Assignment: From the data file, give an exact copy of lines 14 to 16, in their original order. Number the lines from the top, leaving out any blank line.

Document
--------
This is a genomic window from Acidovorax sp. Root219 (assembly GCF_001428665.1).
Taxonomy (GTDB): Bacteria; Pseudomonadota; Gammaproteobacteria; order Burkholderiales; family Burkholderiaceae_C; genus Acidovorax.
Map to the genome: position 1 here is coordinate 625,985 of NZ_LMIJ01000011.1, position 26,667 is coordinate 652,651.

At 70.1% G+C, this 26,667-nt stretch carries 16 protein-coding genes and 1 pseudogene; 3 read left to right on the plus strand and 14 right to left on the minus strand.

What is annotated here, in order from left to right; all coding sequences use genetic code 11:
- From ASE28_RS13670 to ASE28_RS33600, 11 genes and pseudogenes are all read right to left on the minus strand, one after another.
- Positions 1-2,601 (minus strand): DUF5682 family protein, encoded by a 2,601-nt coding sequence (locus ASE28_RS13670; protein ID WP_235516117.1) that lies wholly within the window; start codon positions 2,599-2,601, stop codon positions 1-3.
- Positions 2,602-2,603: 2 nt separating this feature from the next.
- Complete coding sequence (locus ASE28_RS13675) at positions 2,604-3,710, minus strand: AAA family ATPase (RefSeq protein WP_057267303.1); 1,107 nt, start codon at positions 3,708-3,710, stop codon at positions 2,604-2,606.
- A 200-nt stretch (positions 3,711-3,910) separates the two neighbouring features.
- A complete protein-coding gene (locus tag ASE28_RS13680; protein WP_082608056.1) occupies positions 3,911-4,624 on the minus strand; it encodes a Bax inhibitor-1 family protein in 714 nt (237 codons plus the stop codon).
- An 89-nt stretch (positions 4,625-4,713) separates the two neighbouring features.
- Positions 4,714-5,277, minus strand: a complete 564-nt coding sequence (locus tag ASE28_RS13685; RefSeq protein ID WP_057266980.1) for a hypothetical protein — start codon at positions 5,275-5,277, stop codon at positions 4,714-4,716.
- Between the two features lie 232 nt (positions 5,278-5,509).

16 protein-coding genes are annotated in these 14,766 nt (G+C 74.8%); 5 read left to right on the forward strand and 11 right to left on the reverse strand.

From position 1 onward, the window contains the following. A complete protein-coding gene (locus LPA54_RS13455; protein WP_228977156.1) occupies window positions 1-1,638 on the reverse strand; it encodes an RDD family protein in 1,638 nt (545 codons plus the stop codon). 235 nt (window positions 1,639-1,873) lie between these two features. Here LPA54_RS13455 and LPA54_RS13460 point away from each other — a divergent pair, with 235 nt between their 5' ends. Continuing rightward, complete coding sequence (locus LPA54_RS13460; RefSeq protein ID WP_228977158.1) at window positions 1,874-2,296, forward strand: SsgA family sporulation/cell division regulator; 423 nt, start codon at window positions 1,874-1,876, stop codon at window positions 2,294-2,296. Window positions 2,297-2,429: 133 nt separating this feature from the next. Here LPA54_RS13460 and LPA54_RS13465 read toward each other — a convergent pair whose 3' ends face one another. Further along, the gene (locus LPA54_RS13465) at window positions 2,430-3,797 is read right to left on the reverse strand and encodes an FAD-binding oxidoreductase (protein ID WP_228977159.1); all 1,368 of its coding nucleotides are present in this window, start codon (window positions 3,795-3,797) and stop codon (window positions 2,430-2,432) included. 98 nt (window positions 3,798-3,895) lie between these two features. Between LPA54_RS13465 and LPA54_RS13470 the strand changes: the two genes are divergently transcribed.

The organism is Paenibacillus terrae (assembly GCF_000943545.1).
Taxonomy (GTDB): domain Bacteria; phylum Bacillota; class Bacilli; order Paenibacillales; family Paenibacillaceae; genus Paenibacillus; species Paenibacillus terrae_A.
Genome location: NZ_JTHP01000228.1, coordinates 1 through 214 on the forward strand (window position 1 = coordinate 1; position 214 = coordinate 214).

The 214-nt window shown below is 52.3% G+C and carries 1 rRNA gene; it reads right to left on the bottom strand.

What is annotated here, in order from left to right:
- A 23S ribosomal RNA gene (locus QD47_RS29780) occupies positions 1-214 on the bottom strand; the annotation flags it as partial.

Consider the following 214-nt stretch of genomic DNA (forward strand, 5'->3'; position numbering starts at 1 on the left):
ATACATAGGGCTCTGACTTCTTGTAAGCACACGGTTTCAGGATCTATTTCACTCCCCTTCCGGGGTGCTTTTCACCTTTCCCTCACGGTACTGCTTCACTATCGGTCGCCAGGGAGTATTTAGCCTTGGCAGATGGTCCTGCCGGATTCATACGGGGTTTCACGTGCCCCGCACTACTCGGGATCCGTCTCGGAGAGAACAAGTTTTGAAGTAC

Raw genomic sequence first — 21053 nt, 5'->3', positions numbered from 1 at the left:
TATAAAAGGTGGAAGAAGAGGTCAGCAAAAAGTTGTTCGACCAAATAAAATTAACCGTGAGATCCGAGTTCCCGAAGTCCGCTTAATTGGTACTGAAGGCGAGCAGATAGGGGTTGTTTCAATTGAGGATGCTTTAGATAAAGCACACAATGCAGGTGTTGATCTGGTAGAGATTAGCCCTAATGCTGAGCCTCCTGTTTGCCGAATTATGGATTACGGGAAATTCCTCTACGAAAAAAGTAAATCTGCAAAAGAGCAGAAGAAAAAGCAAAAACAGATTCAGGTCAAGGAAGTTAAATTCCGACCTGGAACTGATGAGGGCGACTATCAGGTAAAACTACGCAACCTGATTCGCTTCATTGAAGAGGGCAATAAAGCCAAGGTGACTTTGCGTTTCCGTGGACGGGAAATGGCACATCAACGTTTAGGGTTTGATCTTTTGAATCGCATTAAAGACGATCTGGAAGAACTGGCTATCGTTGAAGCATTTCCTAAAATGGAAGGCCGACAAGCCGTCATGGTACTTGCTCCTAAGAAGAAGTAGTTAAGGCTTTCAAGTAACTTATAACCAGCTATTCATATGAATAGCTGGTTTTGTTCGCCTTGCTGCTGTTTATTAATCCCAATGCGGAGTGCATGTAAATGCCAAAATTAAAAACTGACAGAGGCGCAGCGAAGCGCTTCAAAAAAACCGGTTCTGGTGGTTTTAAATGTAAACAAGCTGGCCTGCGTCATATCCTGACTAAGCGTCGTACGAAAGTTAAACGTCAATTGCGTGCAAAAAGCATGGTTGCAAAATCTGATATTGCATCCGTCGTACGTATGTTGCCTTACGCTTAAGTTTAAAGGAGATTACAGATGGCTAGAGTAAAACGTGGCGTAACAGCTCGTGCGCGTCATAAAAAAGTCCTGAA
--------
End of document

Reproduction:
- Between the two features lie 232 nt (positions 5,278-5,509).

16 protein-coding genes are annotated in these 14,766 nt (G+C 74.8%); 5 read left to right on the forward strand and 11 right to left on the reverse strand.

From position 1 onward, the window contains the following. A complete protein-coding gene (locus LPA54_RS13455; protein WP_228977156.1) occupies window positions 1-1,638 on the reverse strand; it encodes an RDD family protein in 1,638 nt (545 codons plus the stop codon). 235 nt (window positions 1,639-1,873) lie between these two features. Here LPA54_RS13455 and LPA54_RS13460 point away from each other — a divergent pair, with 235 nt between their 5' ends. Continuing rightward, complete coding sequence (locus LPA54_RS13460; RefSeq protein ID WP_228977158.1) at window positions 1,874-2,296, forward strand: SsgA family sporulation/cell division regulator; 423 nt, start codon at window positions 1,874-1,876, stop codon at window positions 2,294-2,296. Window positions 2,297-2,429: 133 nt separating this feature from the next. Here LPA54_RS13460 and LPA54_RS13465 read toward each other — a convergent pair whose 3' ends face one another. Further along, the gene (locus LPA54_RS13465) at window positions 2,430-3,797 is read right to left on the reverse strand and encodes an FAD-binding oxidoreductase (protein ID WP_228977159.1); all 1,368 of its coding nucleotides are present in this window, start codon (window positions 3,795-3,797) and stop codon (window positions 2,430-2,432) included. 98 nt (window positions 3,798-3,895) lie between these two features. Between LPA54_RS13465 and LPA54_RS13470 the strand changes: the two genes are divergently transcribed.